White House Agrees to Let Lawmakers View Contested Documents
WASHINGTON (AP) _ The White House held off a contempt-of-Congress vote Tuesday by agreeing to let some House lawmakers view 2,000 pages of documents concerning the travel office firings.
``We averted a constitutional crisis,″ White House counsel Jack Quinn said after he and Rep. William Clinger, R-Pa., chairman of the House Government Reform and Oversight Committee, emerged from a 20-minute meeting on Capitol Hill.
It was the second time in a month that White House aides averted a criminal contempt vote by the House in their dispute with the GOP-led committee over documents. The vote had been scheduled for Thursday.
President Clinton had claimed executive privilege and refused to turn over the travel office documents. House Republicans contested that defense.
To end the impasse, the White House agreed to let a handful of committee members, both Republicans and Democrats, and their aides view the material. Clinger, the committee chairman, and Rep. Cardiss Collins of Illinois, its senior Democrat, will decide who will view the documents.
Quinn, who was named in the contempt citation, said the White House agreed to make the documents available ``to make the American people understand that there’s nothing being hidden here.″
In a related development, the Washington Post reported that an FBI agent assigned to the White House in the spring of 1993 repeatedly was quizzed by White House officials for confidential FBI background information on travel office employees.
The agent, Dennis Sculimbrene, told the Senate investigators that three political appointees at the White House seemed to be looking ``for a reason or an excuse to fire (the travel office) people,″ according to Wednesday’s Post. He said he complained to his own superiors that the FBI was being ``used″ improperly.
According to the report, Sculimbrene said he was asked for information by Kennedy; Jeff Eller, deputy White House communications director; and Patsy Thomasson, deputy director of presidential personnel.
The White House said it planned to bring the first documents to the committee’s office on Thursday. Under the agreement, the lawmakers and aides will not be able to make copies or to take word-for-word notes. They can take only general descriptive notes.
An exception would be made if any of the documents are related to the gathering of FBI background files on former White House employees, in which case they would be ``handed over immediately″ to the lawmakers, Clinger said. In a letter to Clinger Tuesday, Quinn said the papers will not shed light on the FBI matter.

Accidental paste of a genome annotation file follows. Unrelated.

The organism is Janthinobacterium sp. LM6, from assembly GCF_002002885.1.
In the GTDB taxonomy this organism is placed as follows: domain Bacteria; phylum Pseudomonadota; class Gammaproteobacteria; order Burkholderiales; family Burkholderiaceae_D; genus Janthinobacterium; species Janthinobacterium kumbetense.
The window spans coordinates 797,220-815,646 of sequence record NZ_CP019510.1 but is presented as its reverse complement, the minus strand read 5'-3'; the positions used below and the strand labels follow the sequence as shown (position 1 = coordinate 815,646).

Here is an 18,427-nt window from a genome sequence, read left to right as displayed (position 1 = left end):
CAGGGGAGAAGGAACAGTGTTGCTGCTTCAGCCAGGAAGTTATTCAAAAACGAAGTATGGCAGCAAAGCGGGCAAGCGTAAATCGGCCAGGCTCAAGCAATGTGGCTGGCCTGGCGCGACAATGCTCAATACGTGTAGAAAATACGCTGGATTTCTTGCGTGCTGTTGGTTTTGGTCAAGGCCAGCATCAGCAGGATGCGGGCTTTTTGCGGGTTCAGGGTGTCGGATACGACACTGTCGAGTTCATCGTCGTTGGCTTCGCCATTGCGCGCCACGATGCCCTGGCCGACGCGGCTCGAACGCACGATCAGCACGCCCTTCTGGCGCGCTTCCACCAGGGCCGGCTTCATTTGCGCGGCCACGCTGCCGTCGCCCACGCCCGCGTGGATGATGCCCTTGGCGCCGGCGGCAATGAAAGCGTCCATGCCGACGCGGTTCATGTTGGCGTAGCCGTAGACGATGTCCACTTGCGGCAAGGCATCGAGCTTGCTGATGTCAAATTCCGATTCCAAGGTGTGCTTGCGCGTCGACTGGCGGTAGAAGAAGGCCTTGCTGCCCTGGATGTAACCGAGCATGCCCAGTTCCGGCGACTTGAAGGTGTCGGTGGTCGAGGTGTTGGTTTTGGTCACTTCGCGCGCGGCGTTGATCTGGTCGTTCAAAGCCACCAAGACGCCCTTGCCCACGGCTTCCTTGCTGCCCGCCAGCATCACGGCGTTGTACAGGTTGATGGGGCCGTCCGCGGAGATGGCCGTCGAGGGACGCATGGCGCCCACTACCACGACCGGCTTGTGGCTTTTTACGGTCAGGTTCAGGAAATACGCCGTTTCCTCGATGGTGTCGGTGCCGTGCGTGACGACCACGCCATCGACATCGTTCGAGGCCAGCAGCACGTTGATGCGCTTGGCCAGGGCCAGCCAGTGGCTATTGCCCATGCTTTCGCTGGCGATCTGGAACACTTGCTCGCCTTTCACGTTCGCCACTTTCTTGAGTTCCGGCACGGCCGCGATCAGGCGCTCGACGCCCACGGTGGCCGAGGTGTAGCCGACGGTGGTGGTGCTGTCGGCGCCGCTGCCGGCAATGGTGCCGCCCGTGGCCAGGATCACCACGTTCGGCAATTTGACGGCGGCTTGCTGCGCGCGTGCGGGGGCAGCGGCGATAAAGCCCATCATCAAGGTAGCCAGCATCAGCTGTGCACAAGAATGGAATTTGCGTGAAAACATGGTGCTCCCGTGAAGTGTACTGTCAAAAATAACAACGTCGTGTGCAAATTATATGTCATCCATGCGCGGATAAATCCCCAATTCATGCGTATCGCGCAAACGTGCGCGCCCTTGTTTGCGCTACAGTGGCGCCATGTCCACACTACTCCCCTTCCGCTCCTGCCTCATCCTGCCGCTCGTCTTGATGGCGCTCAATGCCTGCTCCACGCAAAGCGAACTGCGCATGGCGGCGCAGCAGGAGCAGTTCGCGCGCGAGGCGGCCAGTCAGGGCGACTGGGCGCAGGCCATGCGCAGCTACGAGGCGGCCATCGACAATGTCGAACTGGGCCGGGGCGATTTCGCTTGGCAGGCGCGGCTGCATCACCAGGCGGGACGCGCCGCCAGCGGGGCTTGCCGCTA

Attorney Robert Bennett said Tuesday he suspected the committee or its staff of leaking FBI documents related to two White House figures.
Bennett represents Hollywood producer and Clinton friend Harry Thomason, who is being sued by fired travel office director Billy Dale and businessman Charles Caudle. In a letter to Clinger, Bennett said he had learned that Caudle had in his possession confidential FBI reports of Patsy Thomasson and David Watkins. Watkins, who was an administrator at the White House, also is named in the contempt citation. Thomasson is Watkins’ deputy.
Clinger refuted Bennett’s suggestion. ``I want to categorically deny that we have in any way″ leaked FBI documents, he later told a news conference. Rather, Clinger said, his committee released FBI interview reports on Thomasson and Watkins _ along with thousands of pages of other documents _ to the general public.
``We didn’t leak anything. We spread it on the record for the world to see,″ he said.
Another exception would occur under Tuesday’s agreement if the lawmakers believed any of the documents indicated possible wrongdoing. In that case, they could negotiate with White House aides to obtain them.
``If at any point I feel that the White House is not acting in good faith, I can rekindle the contempt-of-Congress proceeding,″ Clinger said. He said he believed it was the ``storm of publicity″ over the White House’s improper gathering of FBI files that made the administration change course and agree to show the travel office documents.
Asked whether White House officials were abandoning the earlier claim of executive privilege, Quinn said they were not. ``We have found a way today to accommodate both the Congress’ need″ for the information and to ``continue to protect the president’s interest in the confidentiality of these documents,″ he said.
He called the agreement ``the middle ground.″
An 11-page list of the documents, which the White House provided earlier to the committee, refers four times to the president and first lady Hillary Rodham Clinton and contains 34 references to the late Vincent Foster, primarily in connection with the handling of papers from Foster’s White House office after his suicide.
House Republicans have fought for months to get White House documents they say are crucial in determining whether Mrs. Clinton and Thomason were responsible for the firings of White House travel office workers in early 1993. Five of the seven workers were later given other government jobs, one retired and one was acquitted of criminal charges.
Most of the material that Clinton cloaked in executive privilege was created inside the White House counsel’s office to prepare for congressional hearings last year.
In addition to Quinn and Watkins, the contempt-of-Congress resolution, passed by Clinger’s subcommittee last month, also names former White House aide Matthew Moore. Contempt of Congress carries a $1,000 fine and up to a year in prison.